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Mike Pence says ‘you won’t be safe in Joe Biden’s America’

Vice President Mike Pence issued a stark warning about Joe Biden in his Republican convention speech Wednesday, saying the country ‘won’t be safe’ in Biden’s America. 

It was one of many rhetorical bombs Pence lobbed as Donald Trump’s Democratic opponent at an outdoor speech at Ft. McHenry in Baltimore, where crowd members seated in spaced folding chairs called out for ‘four more years!’   

Pence hailed Trump in a prime time speech as someone who ‘does things his own way’ as he accepted the Republican nomination for vice president where he wove together stories of patriotism with scathing attacks on Biden and Democrats.

Pence alternately praised Trump for his leadership during the coronavirus pandemic, and blasted the Democratic nominee for stressing a season of ‘darkness’ at his party’s convention last week. 

‘Joe Biden would double down on the very policies that are leading to violence in America’s cities. The hard truth is you won’t be safe in Joe Biden’s America,’ Pence warned, after calling for ‘law and order’ on the streets.

‘And under President Trump, we will always stand with those who stand on the thin blue line and we’re not going to defund the police, not now not ever.’

Convention organizers constructed a colorful patriotic backdrop at the historic fort, amid unfolding events in Kenosha, Wisconsin that intruded, following a white police officer’s shooting of Jacob Blake, a black man. Hours before Pence spoke, police arrested Kyle Rittenhouse, 17, and charged him with first degree intentional homicide in connection with a shooting that happened amid protests over the Blake incident, leaving two dead and one injured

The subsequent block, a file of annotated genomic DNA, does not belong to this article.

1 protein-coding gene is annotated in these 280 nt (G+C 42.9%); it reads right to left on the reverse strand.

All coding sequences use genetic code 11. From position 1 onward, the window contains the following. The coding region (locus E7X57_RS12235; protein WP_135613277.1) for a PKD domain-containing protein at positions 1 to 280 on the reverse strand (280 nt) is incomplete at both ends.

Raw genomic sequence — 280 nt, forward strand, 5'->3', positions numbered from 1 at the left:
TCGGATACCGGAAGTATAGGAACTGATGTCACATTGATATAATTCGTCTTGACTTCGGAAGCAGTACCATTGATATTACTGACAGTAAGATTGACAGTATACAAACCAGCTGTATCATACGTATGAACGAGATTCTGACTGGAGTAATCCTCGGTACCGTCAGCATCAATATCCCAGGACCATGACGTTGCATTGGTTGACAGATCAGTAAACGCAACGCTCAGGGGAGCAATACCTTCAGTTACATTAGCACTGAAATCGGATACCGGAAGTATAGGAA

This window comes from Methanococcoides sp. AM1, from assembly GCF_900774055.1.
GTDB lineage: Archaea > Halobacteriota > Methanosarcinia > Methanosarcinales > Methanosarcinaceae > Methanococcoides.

Rittenhouse was a white Trump supporter who crossed from Illinois to Wisconsin with his long gun and seemed to co-ordinate with militias before the deadly shootings.  He had been pictured in February at a Trump rally in Iowa.

But Pence made no reference to that, nor to the extraordinary boycott of the NBA playoffs in protest at the shooting of Blake. It was started by the Milwaukee Bucks, then spread on Wednesday night with LeBron James tweeting ‘f*** this,’ reportedly calling for a full-scale boycott and Barack Obama congratulating the teams on speaking out.  MLB, NLS and WNBA teams also called off games in solidarity.

Pence, who heads the president’s coronavirus task force amid the pandemic that has seen more than 5 million Americans die of COVID-19, acknowledged those killed or harmed by the virus in his speech.

‘We’re finding our way forward again,’ Pence said. ‘In this country we mourn with those who mourn and we grieve with those who grieve,’ he continued, eschewing the president’s favored term: ‘China virus.’ 

Pence called it a ‘time of testing’ for the nation. 

‘In the midst of this global pandemic, just as our nation had begun to recover, we’ve seen violence and chaos in the streets of our major cities,’ he said. 

 ‘President Trump and I will always support the right of Americans to peaceful protest. But rioting and looting is not peaceful protest. Tearing down statues is not free speech,’ he said.

 ‘But rioting and looting is not peaceful protest,’ Pence said. 

He claimed Biden would send the nation on a ‘path of socialism and decline.’ 

Pence spoke to Trump’s strength and character, while acknowledging Trump’s unpredictability, after Democratic speakers called him unfit for office. 

‘He does things in his own way, on his own terms. Not much gets passed him,’ Pence said. ‘And when he has an opinion, he’s liable to share it. He’s certainly kept things interesting. But more importantly President Donald Trump has kept his word to the American people.